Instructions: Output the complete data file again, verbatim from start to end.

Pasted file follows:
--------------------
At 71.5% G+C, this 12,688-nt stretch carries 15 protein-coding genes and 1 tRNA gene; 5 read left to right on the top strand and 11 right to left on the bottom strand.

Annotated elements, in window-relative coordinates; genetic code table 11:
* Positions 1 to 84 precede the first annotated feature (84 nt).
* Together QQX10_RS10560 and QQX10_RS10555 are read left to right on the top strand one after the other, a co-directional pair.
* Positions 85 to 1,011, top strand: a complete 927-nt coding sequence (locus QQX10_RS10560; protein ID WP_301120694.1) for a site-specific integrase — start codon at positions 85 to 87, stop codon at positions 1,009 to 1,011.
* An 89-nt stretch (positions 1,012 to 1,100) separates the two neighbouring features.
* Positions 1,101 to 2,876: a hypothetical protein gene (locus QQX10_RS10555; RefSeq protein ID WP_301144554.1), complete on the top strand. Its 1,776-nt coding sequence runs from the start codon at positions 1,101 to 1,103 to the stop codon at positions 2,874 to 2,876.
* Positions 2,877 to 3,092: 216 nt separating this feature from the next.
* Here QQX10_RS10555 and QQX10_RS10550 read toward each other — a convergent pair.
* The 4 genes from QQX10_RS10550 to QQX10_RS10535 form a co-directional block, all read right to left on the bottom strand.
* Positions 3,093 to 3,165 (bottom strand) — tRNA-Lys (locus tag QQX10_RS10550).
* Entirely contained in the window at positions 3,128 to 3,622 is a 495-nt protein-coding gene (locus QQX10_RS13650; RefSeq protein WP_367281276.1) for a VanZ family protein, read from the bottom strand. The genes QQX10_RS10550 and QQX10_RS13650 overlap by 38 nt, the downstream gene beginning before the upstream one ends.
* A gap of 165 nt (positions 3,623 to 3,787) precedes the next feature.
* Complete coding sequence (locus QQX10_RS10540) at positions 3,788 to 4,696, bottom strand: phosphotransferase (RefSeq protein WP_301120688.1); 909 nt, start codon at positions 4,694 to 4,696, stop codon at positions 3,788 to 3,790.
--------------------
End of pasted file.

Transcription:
At 71.5% G+C, this 12,688-nt stretch carries 15 protein-coding genes and 1 tRNA gene; 5 read left to right on the top strand and 11 right to left on the bottom strand.

Annotated elements, in window-relative coordinates; genetic code table 11:
* Positions 1 to 84 precede the first annotated feature (84 nt).
* Together QQX10_RS10560 and QQX10_RS10555 are read left to right on the top strand one after the other, a co-directional pair.
* Positions 85 to 1,011, top strand: a complete 927-nt coding sequence (locus QQX10_RS10560; protein ID WP_301120694.1) for a site-specific integrase — start codon at positions 85 to 87, stop codon at positions 1,009 to 1,011.
* An 89-nt stretch (positions 1,012 to 1,100) separates the two neighbouring features.
* Positions 1,101 to 2,876: a hypothetical protein gene (locus QQX10_RS10555; RefSeq protein ID WP_301144554.1), complete on the top strand. Its 1,776-nt coding sequence runs from the start codon at positions 1,101 to 1,103 to the stop codon at positions 2,874 to 2,876.
* Positions 2,877 to 3,092: 216 nt separating this feature from the next.
* Here QQX10_RS10555 and QQX10_RS10550 read toward each other — a convergent pair.
* The 4 genes from QQX10_RS10550 to QQX10_RS10535 form a co-directional block, all read right to left on the bottom strand.
* Positions 3,093 to 3,165 (bottom strand) — tRNA-Lys (locus tag QQX10_RS10550).
* Entirely contained in the window at positions 3,128 to 3,622 is a 495-nt protein-coding gene (locus QQX10_RS13650; RefSeq protein WP_367281276.1) for a VanZ family protein, read from the bottom strand. The genes QQX10_RS10550 and QQX10_RS13650 overlap by 38 nt, the downstream gene beginning before the upstream one ends.
* A gap of 165 nt (positions 3,623 to 3,787) precedes the next feature.
* Complete coding sequence (locus QQX10_RS10540) at positions 3,788 to 4,696, bottom strand: phosphotransferase (RefSeq protein WP_301120688.1); 909 nt, start codon at positions 4,694 to 4,696, stop codon at positions 3,788 to 3,790.